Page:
Police investigate after Warren councilman allegedly handcuffed Trump rally protester

Police reviewing complaints after woman allegedly put stickers on signs, sprayed aerosol string

By: Brian Louwers | C&G Newspapers | Published October 19, 2020

 Police are investigating whether any crimes took place when Warren City Councilman Eddie Kabacinski reportedly handcuffed a counter demonstrator at an Eastpointe rally.

Police are investigating whether any crimes took place when Warren City Councilman Eddie Kabacinski reportedly handcuffed a counter demonstrator at an Eastpointe rally.

File photo by Patricia O'Blenes


EASTPOINTE/WARREN — Warren City Councilman Eddie Kabacinski has reportedly been involved in an incident with an apparent counter demonstrator while rallying in support of President Donald Trump.

“There is an allegation that he put handcuffs on a woman at a Trump rally after she put stickers on some of the signs that were on display,” Eastpointe Police Deputy Chief Eric Keiser said of the Oct. 14 incident. “Since it’s an open case we’re limited as to what we can say.”

Keiser confirmed that Kabacinski was scheduled to meet with investigators on Oct. 19 and that detectives would also be speaking with the other parties involved. The woman who was allegedly handcuffed by Kabacinski is a 24-year-old resident of Eastpointe.

Sources said a canned substance was also sprayed at Kabacinski. It reportedly turned out to be aerosol “Silly String.”  

It was unclear who called police to the scene of the afternoon rally at Stephens and Kelly roads, but Keiser said officers from St. Clair Shores took the initial report at about 4:20 p.m. because Eastpointe police were handling a shooting incident. The report taken at the rally was later turned over to Eastpointe detectives for further investigation.     

“We are investigating it and we will be contacting the Macomb County prosecutor to see what type of crime, if any, had taken place,” Keiser said. 

Reached for comment on the report on Oct. 16 and again on Oct. 19, Kabacinski first said he planned to meet with Eastpointe police and later confirmed that the meeting took place. He said he made a statement, but declined to discuss the full details surrounding the incident prior to the conclusion of the investigation.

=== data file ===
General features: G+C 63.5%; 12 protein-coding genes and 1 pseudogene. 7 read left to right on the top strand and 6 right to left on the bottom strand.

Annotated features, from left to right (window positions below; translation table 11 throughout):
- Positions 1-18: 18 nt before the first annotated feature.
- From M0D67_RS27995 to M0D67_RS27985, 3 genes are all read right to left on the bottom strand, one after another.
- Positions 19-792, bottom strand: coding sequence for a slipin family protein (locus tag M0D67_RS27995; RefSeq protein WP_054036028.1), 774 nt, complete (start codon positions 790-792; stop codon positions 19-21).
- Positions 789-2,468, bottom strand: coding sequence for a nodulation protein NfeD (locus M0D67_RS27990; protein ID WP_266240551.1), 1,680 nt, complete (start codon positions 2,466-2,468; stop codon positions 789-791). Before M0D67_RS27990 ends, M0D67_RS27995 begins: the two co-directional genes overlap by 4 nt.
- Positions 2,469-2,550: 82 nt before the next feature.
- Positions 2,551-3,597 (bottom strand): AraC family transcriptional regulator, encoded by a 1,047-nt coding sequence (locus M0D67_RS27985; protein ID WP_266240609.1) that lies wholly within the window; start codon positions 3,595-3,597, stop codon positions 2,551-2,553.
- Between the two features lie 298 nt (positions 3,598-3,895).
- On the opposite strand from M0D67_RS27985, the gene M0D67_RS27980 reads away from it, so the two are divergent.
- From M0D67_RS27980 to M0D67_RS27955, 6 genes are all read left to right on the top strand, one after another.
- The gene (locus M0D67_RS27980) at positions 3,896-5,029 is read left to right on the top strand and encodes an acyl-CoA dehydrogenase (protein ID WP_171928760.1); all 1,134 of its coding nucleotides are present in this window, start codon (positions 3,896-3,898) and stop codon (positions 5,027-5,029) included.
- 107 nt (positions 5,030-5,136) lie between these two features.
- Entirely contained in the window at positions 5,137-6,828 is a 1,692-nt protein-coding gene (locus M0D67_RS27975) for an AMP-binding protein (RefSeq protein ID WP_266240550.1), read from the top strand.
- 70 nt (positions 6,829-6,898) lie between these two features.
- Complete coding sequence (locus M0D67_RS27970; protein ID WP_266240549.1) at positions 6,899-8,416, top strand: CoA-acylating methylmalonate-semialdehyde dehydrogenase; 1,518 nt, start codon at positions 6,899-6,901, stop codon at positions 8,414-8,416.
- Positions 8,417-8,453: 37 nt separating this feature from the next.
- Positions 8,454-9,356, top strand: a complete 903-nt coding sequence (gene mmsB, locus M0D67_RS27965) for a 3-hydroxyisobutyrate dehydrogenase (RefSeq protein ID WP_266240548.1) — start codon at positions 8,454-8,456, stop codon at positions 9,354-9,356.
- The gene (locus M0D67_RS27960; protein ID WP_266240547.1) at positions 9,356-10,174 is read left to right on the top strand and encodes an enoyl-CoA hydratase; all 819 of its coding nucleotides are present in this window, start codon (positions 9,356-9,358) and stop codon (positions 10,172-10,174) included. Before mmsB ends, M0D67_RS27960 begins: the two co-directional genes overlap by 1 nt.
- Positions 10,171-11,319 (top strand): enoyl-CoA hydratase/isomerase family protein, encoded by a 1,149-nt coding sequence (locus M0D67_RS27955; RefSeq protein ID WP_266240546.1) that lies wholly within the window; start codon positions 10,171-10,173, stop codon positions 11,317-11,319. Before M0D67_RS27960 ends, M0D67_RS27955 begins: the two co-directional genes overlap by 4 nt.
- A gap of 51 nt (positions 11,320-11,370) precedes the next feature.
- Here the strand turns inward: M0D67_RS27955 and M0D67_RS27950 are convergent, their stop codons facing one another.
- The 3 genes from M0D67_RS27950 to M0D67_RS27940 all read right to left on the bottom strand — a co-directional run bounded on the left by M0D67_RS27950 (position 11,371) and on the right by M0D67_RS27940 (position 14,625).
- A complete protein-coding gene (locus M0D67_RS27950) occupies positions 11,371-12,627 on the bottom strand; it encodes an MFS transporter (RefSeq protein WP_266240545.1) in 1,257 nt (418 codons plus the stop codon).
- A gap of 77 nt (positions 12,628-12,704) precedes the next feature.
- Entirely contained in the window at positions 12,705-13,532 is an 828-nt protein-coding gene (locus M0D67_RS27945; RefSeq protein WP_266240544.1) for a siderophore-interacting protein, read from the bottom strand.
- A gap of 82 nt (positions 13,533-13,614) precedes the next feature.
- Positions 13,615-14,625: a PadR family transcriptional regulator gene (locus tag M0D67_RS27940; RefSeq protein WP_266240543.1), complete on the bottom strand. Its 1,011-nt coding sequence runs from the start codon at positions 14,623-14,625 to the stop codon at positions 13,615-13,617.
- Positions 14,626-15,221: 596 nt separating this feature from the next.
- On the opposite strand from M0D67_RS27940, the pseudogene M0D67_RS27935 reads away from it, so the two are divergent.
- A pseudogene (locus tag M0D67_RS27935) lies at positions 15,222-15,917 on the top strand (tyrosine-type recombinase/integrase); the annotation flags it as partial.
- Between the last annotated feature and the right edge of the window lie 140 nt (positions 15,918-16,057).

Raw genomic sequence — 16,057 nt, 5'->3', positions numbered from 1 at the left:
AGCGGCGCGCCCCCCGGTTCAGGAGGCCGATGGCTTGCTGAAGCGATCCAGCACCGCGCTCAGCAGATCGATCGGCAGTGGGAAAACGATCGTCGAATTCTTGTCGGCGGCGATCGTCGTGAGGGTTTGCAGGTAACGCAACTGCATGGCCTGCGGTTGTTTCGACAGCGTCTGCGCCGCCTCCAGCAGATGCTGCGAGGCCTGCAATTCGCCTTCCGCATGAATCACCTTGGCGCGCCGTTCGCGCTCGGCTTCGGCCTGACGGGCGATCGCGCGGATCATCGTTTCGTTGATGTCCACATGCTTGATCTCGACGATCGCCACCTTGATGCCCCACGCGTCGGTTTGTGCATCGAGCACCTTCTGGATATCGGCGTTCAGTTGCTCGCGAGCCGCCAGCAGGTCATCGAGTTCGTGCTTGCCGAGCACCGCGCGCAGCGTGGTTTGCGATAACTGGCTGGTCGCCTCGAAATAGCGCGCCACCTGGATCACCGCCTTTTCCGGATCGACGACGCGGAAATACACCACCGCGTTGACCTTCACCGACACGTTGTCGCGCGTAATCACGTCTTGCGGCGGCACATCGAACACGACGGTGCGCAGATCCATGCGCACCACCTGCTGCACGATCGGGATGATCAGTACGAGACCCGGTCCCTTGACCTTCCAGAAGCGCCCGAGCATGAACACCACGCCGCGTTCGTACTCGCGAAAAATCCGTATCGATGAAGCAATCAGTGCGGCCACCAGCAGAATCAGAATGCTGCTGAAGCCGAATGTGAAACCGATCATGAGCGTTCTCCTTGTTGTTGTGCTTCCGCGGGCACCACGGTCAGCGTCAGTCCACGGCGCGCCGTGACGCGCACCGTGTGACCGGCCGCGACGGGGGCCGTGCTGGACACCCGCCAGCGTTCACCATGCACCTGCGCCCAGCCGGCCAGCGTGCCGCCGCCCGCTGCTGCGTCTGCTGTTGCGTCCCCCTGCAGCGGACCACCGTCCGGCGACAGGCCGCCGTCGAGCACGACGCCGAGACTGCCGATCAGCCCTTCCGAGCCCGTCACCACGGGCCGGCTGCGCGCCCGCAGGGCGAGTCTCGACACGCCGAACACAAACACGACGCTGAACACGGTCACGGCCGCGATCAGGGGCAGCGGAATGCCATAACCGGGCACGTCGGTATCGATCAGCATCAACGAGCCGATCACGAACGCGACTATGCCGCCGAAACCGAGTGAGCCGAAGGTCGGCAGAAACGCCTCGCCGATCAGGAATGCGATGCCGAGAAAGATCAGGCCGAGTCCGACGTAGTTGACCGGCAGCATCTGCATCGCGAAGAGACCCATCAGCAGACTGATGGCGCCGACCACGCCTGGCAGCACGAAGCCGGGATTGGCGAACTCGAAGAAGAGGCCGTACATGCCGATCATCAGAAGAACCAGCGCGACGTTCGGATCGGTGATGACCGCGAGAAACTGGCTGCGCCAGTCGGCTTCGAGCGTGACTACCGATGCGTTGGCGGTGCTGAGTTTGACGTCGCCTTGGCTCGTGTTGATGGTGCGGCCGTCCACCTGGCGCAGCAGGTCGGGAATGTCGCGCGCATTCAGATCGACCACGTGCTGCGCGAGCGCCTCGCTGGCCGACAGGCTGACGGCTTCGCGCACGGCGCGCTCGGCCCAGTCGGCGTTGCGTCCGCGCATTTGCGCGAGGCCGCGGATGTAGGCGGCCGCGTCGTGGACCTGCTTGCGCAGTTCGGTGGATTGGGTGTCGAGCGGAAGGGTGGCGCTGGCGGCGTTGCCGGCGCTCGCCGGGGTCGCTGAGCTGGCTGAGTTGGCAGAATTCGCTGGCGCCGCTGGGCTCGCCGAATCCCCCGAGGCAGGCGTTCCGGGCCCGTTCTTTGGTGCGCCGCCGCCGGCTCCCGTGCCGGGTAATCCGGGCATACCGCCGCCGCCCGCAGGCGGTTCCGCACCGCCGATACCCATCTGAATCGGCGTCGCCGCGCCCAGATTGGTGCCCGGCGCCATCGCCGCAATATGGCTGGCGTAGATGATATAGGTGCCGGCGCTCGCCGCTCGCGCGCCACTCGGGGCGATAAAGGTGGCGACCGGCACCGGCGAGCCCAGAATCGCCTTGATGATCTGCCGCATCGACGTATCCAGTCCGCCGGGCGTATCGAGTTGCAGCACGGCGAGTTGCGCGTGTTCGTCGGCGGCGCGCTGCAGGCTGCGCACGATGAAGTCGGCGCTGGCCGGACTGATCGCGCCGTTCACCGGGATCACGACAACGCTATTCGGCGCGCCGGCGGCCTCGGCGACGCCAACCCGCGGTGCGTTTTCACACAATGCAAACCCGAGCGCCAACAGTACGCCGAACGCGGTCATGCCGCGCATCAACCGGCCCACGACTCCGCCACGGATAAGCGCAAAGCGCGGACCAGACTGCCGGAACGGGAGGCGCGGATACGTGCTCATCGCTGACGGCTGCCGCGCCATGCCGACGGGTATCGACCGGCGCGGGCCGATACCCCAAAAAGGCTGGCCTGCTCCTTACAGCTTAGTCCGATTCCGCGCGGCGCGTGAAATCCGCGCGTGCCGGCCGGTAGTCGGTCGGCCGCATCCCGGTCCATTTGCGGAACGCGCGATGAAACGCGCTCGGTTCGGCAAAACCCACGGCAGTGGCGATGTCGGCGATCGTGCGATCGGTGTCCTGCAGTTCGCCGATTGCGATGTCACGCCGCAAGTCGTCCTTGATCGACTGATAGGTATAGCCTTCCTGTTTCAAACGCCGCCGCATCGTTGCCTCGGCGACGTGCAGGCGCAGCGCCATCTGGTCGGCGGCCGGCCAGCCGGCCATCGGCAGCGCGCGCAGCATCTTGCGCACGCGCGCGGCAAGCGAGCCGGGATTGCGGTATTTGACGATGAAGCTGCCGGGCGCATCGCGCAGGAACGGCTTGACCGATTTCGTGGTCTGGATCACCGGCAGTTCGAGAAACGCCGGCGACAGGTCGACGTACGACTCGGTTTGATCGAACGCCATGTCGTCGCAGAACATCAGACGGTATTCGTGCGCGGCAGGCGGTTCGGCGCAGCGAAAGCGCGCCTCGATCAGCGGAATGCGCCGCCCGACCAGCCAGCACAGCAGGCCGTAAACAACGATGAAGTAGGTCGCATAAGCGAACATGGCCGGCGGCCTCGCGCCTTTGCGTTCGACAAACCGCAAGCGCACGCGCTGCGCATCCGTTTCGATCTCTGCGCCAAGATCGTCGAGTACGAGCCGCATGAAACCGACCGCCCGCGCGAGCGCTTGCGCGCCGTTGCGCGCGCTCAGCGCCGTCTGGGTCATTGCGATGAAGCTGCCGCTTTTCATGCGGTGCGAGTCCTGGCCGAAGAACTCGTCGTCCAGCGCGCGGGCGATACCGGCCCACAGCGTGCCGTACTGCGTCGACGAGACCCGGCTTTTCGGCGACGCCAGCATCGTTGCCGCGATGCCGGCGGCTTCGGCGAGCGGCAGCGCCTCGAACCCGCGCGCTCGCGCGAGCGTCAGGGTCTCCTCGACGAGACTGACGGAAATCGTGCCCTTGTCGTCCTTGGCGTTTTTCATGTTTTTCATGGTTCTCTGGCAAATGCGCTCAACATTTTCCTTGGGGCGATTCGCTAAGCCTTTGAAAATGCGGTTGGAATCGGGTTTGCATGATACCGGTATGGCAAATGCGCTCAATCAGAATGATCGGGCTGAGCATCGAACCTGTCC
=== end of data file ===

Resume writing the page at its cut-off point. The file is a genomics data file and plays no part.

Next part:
“I’m not really at liberty to comment any more than to acknowledge that there was an incident that took place at the Trump rally at Stephens and Kelly,” Kabacinski said initially.

He added that there were at least three 911 calls from the scene and confirmed that police from St. Clair Shores responded. 

Kabacinski later said that he moved to detain the woman he alleged acted to “breach the peace” by placing a 5-by-8-inch “Black Lives Matter” sticker on a Trump-Pence sign. 

“Putting a decal sticker over a Trump sign, and it says Black Lives Matter, you are promoting a domestic terrorist organization on a Trump sign and that’s not good,” Kabacinski said. “That’s not the image that the Trump campaign or the Republican Party is trying to convey. We are trying to get back to law and order in this country.”

He said the placement of the sticker “was antagonistic and it was to elicit a response.”

“And the response was, it is now under investigation,” Kabacinski said. “Her actions are under investigation. My actions are under investigation, and the Eastpointe police will come to their conclusion.” 

It wasn’t immediately clear if the woman who was allegedly handcuffed by Kabacinski was at the rally alone or with another group of demonstrators, and what, if any, that group’s affiliation was. 

Keiser said reports would be made available after the case is presented to prosecutors and the investigation is closed. 

Previous encounters 

Kabacinski, elected in 2019 to a four-year term in Warren’s City Council District 5, representing a section of mostly southern Warren between Ryan and Hoover roads, said he was at the Eastpointe rally with others from Macomb County and the region who get together to support Trump and down ballot conservative candidates at various rallies and “pop-up” events.